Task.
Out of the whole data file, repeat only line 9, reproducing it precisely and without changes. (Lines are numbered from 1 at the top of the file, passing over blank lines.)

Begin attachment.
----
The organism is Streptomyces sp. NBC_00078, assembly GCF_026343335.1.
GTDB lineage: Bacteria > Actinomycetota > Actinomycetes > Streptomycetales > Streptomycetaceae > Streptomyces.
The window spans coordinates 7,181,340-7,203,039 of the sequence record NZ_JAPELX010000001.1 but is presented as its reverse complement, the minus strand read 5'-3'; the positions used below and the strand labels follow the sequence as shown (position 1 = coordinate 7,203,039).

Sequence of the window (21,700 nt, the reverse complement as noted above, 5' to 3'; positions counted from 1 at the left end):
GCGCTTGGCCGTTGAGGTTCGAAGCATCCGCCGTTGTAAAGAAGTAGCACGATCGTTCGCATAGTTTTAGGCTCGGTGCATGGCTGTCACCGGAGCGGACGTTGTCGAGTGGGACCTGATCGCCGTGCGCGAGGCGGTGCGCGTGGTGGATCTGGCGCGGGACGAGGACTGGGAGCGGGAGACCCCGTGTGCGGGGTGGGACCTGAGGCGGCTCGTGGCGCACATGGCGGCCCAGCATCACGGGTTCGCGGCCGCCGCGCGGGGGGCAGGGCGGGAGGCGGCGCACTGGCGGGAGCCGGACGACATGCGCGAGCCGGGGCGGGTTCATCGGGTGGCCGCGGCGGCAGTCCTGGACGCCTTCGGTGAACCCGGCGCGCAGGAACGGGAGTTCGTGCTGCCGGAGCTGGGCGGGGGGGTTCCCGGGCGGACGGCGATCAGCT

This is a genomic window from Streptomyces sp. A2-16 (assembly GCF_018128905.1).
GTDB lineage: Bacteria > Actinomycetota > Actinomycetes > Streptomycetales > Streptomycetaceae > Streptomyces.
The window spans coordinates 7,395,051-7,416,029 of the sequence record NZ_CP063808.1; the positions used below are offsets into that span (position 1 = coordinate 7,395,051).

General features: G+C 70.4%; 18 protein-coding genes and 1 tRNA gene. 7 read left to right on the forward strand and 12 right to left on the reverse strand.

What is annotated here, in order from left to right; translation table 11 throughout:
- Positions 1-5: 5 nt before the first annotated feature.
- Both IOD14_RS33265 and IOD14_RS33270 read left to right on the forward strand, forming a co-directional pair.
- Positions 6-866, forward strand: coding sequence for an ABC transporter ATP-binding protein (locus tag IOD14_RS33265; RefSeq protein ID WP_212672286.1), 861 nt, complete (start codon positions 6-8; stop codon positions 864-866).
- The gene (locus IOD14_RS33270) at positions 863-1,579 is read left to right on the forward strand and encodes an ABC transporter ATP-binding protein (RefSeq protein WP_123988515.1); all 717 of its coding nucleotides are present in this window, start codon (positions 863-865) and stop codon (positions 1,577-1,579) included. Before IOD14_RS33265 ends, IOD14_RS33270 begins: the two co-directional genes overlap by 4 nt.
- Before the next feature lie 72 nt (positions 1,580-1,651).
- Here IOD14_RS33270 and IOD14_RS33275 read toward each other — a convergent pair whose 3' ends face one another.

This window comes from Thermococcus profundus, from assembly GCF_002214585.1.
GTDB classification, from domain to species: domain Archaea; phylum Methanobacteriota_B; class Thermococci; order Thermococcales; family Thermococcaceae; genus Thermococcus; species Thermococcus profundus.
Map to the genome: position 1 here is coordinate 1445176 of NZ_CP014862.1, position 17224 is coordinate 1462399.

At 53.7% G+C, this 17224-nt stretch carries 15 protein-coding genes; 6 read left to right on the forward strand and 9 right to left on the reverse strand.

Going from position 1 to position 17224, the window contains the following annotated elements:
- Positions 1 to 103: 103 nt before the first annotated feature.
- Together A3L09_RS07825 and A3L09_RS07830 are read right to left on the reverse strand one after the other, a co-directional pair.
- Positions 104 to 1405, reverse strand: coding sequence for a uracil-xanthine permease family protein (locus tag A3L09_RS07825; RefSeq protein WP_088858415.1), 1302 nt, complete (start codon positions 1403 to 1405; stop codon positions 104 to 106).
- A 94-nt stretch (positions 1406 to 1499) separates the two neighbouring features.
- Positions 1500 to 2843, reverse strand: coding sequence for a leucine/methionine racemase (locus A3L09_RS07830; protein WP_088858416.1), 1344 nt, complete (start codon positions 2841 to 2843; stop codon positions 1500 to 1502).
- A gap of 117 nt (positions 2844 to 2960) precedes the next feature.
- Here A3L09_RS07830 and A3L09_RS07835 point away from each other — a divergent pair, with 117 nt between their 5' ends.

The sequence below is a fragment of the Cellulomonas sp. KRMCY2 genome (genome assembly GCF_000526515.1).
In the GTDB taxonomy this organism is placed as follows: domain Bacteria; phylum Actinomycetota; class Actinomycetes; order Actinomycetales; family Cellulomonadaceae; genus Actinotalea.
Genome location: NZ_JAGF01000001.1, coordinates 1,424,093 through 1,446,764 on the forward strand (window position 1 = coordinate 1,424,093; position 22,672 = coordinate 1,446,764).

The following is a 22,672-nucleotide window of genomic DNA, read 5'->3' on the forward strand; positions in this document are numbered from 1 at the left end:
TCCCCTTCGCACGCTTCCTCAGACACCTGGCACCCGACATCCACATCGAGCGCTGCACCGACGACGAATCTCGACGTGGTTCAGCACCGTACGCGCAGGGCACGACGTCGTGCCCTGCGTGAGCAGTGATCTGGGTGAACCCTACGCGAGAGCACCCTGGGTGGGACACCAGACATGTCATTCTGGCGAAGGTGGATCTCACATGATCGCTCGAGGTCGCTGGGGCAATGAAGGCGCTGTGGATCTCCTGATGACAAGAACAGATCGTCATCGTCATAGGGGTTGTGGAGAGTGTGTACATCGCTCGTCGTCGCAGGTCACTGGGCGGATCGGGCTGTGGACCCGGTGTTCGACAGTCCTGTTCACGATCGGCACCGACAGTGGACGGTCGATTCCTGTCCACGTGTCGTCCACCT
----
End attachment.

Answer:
General features: G+C 70.4%; 18 protein-coding genes and 1 tRNA gene. 7 read left to right on the forward strand and 12 right to left on the reverse strand.